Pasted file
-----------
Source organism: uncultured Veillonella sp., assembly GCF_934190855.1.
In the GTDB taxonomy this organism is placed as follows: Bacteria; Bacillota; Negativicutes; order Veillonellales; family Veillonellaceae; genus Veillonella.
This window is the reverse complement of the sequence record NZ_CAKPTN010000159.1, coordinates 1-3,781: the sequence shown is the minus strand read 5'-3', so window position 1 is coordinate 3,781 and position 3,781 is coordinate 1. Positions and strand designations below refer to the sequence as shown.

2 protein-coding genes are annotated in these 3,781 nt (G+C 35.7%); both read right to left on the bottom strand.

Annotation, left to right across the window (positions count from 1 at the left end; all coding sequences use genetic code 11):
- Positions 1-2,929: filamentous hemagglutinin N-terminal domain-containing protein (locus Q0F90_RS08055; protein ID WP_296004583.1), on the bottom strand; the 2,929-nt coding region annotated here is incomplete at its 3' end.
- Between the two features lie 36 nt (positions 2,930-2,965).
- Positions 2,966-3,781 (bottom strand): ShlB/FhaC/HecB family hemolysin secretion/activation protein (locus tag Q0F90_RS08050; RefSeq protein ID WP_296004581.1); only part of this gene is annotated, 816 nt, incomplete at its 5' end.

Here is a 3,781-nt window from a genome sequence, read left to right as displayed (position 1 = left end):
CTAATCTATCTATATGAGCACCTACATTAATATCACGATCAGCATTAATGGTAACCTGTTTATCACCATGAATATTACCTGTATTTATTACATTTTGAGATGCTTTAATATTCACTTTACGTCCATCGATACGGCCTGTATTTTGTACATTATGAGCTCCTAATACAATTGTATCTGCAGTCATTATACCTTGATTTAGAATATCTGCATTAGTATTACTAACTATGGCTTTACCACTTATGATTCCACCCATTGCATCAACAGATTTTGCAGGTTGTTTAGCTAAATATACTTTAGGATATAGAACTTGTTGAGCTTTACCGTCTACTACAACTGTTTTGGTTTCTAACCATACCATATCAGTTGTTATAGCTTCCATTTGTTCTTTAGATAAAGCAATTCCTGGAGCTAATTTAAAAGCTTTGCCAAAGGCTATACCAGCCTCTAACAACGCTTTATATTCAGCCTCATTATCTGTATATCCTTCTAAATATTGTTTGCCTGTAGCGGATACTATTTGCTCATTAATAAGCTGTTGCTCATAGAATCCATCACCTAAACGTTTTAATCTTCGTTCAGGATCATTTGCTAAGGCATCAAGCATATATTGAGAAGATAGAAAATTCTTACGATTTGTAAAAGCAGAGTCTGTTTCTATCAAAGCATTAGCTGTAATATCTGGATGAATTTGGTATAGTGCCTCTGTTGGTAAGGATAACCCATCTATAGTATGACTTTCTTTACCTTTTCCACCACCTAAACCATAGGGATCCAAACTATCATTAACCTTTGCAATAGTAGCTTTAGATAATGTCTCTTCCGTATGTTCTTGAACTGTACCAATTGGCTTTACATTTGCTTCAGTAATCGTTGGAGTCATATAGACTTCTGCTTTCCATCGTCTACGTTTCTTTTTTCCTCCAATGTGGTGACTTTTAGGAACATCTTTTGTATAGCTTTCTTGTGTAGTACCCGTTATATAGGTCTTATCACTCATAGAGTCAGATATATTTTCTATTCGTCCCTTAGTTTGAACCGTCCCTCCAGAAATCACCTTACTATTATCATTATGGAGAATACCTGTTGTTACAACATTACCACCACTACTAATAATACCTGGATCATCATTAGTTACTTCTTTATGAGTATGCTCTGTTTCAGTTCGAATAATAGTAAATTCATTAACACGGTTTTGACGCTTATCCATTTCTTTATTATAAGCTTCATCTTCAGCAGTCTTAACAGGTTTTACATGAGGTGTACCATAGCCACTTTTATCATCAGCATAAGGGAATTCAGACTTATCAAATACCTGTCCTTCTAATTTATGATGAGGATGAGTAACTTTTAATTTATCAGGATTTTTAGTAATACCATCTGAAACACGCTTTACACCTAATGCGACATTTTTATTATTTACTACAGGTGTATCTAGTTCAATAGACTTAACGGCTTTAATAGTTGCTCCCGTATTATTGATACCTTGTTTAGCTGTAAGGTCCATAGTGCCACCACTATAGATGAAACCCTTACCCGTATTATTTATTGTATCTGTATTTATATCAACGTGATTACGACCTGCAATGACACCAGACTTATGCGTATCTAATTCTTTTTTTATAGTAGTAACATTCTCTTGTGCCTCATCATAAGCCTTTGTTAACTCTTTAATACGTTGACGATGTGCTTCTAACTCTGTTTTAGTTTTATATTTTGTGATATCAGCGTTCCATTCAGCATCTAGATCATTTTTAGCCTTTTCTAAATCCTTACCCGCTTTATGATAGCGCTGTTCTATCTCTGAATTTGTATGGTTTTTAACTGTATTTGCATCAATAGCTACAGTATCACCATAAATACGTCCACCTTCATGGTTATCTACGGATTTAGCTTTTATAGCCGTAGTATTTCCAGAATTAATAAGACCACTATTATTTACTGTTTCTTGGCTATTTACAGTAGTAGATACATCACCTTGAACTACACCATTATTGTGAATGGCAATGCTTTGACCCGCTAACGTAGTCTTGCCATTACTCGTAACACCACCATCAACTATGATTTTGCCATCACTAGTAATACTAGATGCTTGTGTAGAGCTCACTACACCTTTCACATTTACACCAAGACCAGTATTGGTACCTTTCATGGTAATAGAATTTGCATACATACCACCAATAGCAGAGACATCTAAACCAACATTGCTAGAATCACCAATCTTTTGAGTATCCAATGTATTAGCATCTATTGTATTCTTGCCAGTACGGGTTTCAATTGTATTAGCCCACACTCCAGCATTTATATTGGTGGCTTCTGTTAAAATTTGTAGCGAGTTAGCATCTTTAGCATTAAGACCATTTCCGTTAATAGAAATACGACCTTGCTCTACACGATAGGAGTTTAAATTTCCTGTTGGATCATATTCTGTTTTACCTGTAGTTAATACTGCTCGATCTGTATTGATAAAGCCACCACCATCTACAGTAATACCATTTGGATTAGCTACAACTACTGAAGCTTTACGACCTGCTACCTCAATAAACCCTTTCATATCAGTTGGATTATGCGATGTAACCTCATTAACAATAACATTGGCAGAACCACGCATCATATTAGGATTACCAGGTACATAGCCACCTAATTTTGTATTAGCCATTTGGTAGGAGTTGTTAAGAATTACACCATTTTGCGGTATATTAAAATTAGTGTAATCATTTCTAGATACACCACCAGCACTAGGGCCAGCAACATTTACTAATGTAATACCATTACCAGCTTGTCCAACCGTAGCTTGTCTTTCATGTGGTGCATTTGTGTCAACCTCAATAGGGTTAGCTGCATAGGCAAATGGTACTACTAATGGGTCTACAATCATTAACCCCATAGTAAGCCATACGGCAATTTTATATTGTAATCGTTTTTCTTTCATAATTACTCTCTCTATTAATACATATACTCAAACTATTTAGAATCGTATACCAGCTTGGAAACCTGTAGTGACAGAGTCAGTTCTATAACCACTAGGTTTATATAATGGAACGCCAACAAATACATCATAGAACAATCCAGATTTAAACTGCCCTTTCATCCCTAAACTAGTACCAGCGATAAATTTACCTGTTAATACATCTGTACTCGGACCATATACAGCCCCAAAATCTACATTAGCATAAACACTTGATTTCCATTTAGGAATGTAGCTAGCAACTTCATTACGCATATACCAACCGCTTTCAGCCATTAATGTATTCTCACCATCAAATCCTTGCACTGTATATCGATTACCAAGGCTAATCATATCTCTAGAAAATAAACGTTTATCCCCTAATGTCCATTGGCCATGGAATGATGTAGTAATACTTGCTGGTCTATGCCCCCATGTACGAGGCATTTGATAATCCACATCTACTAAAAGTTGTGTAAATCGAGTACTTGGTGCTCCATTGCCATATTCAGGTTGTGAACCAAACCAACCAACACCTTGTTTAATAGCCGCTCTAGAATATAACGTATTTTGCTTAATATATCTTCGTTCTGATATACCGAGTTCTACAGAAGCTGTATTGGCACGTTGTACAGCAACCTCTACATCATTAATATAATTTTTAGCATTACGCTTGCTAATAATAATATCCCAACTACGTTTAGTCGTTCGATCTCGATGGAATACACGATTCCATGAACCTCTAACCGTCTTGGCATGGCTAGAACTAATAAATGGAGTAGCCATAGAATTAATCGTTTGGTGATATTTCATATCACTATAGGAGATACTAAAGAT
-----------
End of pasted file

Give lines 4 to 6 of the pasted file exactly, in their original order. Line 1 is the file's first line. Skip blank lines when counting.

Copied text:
2 protein-coding genes are annotated in these 3,781 nt (G+C 35.7%); both read right to left on the bottom strand.

Annotation, left to right across the window (positions count from 1 at the left end; all coding sequences use genetic code 11):
- Positions 1-2,929: filamentous hemagglutinin N-terminal domain-containing protein (locus Q0F90_RS08055; protein ID WP_296004583.1), on the bottom strand; the 2,929-nt coding region annotated here is incomplete at its 3' end.